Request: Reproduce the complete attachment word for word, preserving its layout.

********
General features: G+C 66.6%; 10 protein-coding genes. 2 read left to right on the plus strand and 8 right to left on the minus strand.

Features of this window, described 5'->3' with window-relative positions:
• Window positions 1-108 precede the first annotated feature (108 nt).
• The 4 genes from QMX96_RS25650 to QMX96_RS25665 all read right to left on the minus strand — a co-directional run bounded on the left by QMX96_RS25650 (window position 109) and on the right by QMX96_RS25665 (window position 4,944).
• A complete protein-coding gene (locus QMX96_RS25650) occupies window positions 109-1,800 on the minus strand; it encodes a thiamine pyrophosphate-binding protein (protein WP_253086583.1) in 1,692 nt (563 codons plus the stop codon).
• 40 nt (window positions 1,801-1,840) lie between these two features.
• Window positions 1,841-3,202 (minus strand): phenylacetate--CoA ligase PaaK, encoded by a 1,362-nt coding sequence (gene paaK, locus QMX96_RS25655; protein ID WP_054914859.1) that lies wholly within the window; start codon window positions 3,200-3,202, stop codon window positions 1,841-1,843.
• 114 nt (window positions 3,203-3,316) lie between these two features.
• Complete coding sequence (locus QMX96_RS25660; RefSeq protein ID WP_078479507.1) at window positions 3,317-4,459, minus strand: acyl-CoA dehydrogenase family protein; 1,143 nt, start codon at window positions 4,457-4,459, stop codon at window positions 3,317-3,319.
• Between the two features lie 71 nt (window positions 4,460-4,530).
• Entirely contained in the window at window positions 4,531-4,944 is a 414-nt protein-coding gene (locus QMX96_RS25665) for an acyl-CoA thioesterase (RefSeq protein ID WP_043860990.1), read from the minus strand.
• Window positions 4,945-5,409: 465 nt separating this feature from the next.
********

General features: G+C 66.6%; 10 protein-coding genes. 2 read left to right on the plus strand and 8 right to left on the minus strand.

Features of this window, described 5'->3' with window-relative positions:
• Window positions 1-108 precede the first annotated feature (108 nt).
• The 4 genes from QMX96_RS25650 to QMX96_RS25665 all read right to left on the minus strand — a co-directional run bounded on the left by QMX96_RS25650 (window position 109) and on the right by QMX96_RS25665 (window position 4,944).
• A complete protein-coding gene (locus QMX96_RS25650) occupies window positions 109-1,800 on the minus strand; it encodes a thiamine pyrophosphate-binding protein (protein WP_253086583.1) in 1,692 nt (563 codons plus the stop codon).
• 40 nt (window positions 1,801-1,840) lie between these two features.
• Window positions 1,841-3,202 (minus strand): phenylacetate--CoA ligase PaaK, encoded by a 1,362-nt coding sequence (gene paaK, locus QMX96_RS25655; protein ID WP_054914859.1) that lies wholly within the window; start codon window positions 3,200-3,202, stop codon window positions 1,841-1,843.
• 114 nt (window positions 3,203-3,316) lie between these two features.
• Complete coding sequence (locus QMX96_RS25660; RefSeq protein ID WP_078479507.1) at window positions 3,317-4,459, minus strand: acyl-CoA dehydrogenase family protein; 1,143 nt, start codon at window positions 4,457-4,459, stop codon at window positions 3,317-3,319.
• Between the two features lie 71 nt (window positions 4,460-4,530).
• Entirely contained in the window at window positions 4,531-4,944 is a 414-nt protein-coding gene (locus QMX96_RS25665) for an acyl-CoA thioesterase (RefSeq protein ID WP_043860990.1), read from the minus strand.
• Window positions 4,945-5,409: 465 nt separating this feature from the next.